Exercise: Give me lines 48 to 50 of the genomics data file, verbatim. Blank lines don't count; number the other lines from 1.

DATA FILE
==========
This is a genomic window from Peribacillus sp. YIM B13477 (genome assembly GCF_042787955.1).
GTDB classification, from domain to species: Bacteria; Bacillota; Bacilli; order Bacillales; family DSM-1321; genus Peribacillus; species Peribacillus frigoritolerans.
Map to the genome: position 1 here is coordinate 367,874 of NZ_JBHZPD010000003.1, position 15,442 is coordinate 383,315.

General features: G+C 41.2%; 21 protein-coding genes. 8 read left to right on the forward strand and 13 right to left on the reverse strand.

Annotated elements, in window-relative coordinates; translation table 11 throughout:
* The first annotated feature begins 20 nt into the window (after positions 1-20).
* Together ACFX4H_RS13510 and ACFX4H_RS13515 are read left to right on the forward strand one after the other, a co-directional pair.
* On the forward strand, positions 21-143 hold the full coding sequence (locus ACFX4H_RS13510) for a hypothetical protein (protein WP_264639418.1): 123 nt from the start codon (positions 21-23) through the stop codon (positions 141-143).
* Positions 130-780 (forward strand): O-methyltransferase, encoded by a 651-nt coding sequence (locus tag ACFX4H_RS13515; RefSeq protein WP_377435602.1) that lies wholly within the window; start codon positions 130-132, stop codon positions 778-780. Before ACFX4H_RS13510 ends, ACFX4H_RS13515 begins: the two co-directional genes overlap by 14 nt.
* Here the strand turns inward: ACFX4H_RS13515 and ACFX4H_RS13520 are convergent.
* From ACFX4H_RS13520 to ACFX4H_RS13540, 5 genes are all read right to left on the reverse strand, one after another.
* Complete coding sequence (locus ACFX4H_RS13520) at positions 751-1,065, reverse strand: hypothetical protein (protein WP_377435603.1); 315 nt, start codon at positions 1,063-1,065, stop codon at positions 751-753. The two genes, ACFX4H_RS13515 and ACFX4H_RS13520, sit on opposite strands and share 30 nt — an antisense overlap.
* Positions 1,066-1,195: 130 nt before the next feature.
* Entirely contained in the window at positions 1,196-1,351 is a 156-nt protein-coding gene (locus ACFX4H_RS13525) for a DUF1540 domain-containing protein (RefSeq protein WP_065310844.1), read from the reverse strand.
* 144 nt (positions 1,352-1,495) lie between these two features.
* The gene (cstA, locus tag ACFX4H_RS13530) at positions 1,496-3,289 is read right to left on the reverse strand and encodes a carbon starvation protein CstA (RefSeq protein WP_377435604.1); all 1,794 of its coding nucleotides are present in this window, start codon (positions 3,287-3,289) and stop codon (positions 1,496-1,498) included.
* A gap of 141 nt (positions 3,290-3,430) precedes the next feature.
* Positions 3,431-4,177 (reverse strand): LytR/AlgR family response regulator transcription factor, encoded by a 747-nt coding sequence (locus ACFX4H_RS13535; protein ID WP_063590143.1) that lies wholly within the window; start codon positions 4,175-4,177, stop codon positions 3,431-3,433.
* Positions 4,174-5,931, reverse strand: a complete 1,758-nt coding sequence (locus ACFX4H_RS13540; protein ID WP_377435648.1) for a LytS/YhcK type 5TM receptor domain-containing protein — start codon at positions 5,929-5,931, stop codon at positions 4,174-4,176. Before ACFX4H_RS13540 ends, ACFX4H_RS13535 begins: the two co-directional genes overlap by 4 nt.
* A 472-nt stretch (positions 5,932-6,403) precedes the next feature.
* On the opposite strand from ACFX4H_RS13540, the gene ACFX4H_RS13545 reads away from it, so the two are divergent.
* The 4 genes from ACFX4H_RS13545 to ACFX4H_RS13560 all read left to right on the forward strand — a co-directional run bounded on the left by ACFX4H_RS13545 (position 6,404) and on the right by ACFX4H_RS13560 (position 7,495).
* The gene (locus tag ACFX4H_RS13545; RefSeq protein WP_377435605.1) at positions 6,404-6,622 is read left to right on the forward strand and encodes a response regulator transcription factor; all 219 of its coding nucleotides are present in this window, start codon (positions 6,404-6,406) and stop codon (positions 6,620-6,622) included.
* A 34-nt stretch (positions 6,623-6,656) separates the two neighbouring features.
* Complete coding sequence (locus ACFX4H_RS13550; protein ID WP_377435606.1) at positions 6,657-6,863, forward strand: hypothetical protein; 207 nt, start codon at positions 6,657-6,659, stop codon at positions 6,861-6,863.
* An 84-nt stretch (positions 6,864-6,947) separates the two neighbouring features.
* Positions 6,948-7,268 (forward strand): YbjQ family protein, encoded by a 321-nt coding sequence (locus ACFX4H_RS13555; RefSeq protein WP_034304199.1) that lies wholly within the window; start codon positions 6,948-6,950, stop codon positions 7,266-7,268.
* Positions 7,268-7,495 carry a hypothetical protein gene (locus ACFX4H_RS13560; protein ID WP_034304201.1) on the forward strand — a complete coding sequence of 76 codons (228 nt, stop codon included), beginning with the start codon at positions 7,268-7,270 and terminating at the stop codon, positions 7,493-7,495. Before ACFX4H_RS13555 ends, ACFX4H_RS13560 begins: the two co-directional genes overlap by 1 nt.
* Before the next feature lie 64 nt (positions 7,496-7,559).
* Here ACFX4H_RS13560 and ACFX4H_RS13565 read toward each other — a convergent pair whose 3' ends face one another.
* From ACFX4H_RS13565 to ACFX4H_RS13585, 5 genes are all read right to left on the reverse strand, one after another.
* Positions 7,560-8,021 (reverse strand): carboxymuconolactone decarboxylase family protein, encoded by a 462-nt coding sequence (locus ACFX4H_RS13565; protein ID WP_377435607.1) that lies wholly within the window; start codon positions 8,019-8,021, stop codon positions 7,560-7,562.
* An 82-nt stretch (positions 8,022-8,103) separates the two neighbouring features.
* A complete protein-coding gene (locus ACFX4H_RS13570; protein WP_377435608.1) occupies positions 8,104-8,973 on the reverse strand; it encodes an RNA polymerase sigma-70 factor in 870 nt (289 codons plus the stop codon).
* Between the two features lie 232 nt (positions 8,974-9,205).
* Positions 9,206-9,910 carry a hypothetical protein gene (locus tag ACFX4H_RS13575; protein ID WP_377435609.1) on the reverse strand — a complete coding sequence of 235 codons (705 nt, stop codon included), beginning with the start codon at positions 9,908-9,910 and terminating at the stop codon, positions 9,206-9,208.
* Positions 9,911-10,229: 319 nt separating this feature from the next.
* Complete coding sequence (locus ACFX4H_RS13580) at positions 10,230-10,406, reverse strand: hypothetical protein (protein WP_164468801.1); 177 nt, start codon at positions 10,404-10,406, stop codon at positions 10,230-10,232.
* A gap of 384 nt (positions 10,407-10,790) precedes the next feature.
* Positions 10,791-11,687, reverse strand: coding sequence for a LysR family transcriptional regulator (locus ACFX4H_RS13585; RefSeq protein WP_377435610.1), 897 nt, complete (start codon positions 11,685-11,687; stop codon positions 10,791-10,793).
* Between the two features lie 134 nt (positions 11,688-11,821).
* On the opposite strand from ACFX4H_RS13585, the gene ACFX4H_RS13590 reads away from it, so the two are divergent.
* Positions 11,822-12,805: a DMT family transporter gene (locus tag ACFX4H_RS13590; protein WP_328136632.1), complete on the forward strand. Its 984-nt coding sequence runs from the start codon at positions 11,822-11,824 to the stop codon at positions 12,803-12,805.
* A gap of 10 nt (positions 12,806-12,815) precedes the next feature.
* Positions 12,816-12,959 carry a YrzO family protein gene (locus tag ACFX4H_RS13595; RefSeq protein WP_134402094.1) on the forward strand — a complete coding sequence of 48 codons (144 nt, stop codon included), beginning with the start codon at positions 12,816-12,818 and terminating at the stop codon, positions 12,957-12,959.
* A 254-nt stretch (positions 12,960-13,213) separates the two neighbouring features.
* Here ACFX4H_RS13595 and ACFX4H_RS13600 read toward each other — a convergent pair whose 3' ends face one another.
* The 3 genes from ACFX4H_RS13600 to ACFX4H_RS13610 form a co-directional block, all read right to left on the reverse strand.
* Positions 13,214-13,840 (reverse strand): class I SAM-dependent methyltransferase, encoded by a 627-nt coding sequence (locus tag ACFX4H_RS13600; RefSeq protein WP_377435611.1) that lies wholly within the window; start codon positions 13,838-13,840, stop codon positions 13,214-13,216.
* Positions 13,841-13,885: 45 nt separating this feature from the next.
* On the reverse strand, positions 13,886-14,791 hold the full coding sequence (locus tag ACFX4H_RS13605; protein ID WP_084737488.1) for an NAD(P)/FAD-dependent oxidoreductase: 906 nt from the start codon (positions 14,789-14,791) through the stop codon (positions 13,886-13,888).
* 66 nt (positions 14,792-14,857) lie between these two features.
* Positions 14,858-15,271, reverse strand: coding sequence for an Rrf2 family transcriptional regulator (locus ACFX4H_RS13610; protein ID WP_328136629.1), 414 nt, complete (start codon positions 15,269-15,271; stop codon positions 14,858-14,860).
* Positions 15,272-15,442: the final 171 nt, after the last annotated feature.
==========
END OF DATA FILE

* The 3 genes from ACFX4H_RS13600 to ACFX4H_RS13610 form a co-directional block, all read right to left on the reverse strand.
* Positions 13,214-13,840 (reverse strand): class I SAM-dependent methyltransferase, encoded by a 627-nt coding sequence (locus tag ACFX4H_RS13600; RefSeq protein WP_377435611.1) that lies wholly within the window; start codon positions 13,838-13,840, stop codon positions 13,214-13,216.
* Positions 13,841-13,885: 45 nt separating this feature from the next.